Defendants admit that aircraft noise levels would increase 2-13 decibels ("dB") in Alternatives B and C airspace and 1-18 dB in Alternative D airspace. The percentage of "highly annoyed" persons could rise under Alternative B, IR-178, by eight percent, and Defendants concede that increases in noise levels from RBTI aircraft could be perceived by some as affecting their quality of life.

Defendants also acknowledge that Alternatives B and C would necessitate overflights of two special use land management areas (e.g., state parks, scenic rivers) but point out that Alternative D would necessitate overflights of thirteen such areas. Both Alternatives B and C would cause a potential disturbance of the aplomado [lead-colored] falcon historic range where eleven sightings of aplomado falcons have occurred since 1992, but Mexican spotted owls and bald eagles, both federally listed as threatened or endangered species, are found within Alternative D's airspace.

Defendants admit that the current minimum altitude for segment BC of IR-178 is 400 feet above ground level ("AGL") and the current minimum altitude for segment AB of IR-178 is 1,000 feet AGL. Defendants admit that the current minimum altitude for segment JK of IR-178 is 200 feet AGL but specifically note that the minimum altitude for segment JK of IR-178 under Alternative B will be raised to 300 feet AGL. Defendants also acknowledge that the minimum altitude for segment IJ of IR-178 under Alternative B will be 300 feet AGL.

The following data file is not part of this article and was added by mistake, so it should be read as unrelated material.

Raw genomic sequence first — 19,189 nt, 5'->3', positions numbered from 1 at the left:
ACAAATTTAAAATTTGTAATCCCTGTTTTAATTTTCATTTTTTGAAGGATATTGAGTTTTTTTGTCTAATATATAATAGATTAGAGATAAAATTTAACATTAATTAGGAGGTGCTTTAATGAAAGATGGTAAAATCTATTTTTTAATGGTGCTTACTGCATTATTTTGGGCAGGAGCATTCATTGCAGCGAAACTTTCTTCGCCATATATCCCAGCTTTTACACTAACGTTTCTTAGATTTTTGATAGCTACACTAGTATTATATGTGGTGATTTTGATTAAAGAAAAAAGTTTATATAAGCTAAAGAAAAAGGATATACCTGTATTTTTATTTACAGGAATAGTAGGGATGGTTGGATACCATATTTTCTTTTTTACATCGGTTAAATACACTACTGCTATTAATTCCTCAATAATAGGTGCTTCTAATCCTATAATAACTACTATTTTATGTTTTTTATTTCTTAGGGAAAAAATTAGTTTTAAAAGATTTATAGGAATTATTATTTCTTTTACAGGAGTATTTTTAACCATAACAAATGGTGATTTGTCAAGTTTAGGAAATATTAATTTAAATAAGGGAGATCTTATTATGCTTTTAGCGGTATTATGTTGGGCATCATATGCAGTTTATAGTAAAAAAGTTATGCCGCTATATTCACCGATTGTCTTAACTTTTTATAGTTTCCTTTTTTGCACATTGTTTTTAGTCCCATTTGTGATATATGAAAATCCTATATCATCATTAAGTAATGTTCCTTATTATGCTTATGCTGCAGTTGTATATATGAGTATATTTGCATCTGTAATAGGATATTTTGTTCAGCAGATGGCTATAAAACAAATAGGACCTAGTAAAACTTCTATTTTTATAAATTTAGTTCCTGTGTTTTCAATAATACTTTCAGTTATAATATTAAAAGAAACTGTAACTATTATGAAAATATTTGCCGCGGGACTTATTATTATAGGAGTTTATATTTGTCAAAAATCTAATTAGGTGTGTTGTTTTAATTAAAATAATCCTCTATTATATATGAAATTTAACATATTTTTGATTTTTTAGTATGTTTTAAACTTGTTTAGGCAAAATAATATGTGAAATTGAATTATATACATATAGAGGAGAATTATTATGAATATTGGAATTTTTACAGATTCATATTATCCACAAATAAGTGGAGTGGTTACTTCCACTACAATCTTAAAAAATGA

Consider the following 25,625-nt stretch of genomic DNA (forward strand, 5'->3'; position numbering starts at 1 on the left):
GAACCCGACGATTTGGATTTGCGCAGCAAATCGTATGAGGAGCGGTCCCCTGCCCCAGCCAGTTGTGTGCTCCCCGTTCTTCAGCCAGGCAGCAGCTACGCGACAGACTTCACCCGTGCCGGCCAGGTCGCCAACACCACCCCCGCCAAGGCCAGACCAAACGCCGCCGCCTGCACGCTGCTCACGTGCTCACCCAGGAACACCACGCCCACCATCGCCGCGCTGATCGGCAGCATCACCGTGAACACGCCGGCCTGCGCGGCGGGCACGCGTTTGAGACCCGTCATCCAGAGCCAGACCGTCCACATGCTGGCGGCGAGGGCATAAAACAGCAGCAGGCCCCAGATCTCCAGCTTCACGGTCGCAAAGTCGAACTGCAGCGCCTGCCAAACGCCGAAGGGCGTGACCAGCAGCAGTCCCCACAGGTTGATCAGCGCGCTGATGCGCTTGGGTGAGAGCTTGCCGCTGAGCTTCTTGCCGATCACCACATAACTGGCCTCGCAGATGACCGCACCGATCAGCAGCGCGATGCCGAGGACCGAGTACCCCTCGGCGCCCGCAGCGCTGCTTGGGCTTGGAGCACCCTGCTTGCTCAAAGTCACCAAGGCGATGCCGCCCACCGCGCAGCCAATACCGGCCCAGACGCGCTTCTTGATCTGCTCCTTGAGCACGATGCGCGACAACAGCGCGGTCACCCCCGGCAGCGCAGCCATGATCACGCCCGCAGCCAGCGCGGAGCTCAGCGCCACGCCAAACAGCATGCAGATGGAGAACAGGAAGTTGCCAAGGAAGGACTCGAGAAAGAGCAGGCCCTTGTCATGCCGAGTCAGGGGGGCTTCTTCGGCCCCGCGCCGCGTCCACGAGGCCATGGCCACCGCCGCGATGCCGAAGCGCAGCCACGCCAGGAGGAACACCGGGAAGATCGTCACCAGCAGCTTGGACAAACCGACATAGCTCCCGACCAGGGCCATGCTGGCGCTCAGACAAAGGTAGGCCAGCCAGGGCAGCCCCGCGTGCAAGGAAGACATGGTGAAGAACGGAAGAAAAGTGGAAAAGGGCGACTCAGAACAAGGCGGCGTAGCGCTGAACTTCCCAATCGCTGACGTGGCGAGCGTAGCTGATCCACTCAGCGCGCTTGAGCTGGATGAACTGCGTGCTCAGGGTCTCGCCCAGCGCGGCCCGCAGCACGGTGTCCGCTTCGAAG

C. Record of Decision

After considering the FEIS and the environmental consequences involved with each of the above alternatives, together with public comments and agency input, Defendants signed the Record of Decision ("ROD") for the RBTI on March 24, 2000, and elected to implement Alternative B. Defendants assert that they selected Alternative B because the proposed RBTI operational and training assets located within approximately 600 nautical miles of Alternative B's Barksdale and Dyess AFBs would include the following: